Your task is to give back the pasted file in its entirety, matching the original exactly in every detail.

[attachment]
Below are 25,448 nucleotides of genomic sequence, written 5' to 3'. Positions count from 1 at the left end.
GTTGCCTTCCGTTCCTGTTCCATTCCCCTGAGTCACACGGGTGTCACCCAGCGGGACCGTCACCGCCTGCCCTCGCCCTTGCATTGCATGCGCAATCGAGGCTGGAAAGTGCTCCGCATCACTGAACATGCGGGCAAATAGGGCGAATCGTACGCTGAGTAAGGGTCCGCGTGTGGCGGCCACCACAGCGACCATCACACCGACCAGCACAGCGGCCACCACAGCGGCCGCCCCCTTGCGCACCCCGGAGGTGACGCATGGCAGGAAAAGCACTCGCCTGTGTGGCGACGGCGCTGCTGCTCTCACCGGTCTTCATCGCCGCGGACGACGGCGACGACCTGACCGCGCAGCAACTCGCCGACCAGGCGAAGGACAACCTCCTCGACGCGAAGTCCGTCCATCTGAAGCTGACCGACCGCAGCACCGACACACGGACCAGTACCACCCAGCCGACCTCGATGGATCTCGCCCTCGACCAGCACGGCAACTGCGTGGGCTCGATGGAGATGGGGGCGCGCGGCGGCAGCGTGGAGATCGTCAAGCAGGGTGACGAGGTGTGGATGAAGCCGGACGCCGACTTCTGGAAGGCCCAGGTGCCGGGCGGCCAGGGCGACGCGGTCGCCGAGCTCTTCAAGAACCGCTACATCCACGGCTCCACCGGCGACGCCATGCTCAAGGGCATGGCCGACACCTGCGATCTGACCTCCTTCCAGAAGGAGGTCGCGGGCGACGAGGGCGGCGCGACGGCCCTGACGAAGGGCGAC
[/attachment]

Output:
Below are 25,448 nucleotides of genomic sequence, written 5' to 3'. Positions count from 1 at the left end.
GTTGCCTTCCGTTCCTGTTCCATTCCCCTGAGTCACACGGGTGTCACCCAGCGGGACCGTCACCGCCTGCCCTCGCCCTTGCATTGCATGCGCAATCGAGGCTGGAAAGTGCTCCGCATCACTGAACATGCGGGCAAATAGGGCGAATCGTACGCTGAGTAAGGGTCCGCGTGTGGCGGCCACCACAGCGACCATCACACCGACCAGCACAGCGGCCACCACAGCGGCCGCCCCCTTGCGCACCCCGGAGGTGACGCATGGCAGGAAAAGCACTCGCCTGTGTGGCGACGGCGCTGCTGCTCTCACCGGTCTTCATCGCCGCGGACGACGGCGACGACCTGACCGCGCAGCAACTCGCCGACCAGGCGAAGGACAACCTCCTCGACGCGAAGTCCGTCCATCTGAAGCTGACCGACCGCAGCACCGACACACGGACCAGTACCACCCAGCCGACCTCGATGGATCTCGCCCTCGACCAGCACGGCAACTGCGTGGGCTCGATGGAGATGGGGGCGCGCGGCGGCAGCGTGGAGATCGTCAAGCAGGGTGACGAGGTGTGGATGAAGCCGGACGCCGACTTCTGGAAGGCCCAGGTGCCGGGCGGCCAGGGCGACGCGGTCGCCGAGCTCTTCAAGAACCGCTACATCCACGGCTCCACCGGCGACGCCATGCTCAAGGGCATGGCCGACACCTGCGATCTGACCTCCTTCCAGAAGGAGGTCGCGGGCGACGAGGGCGGCGCGACGGCCCTGACGAAGGGCGAC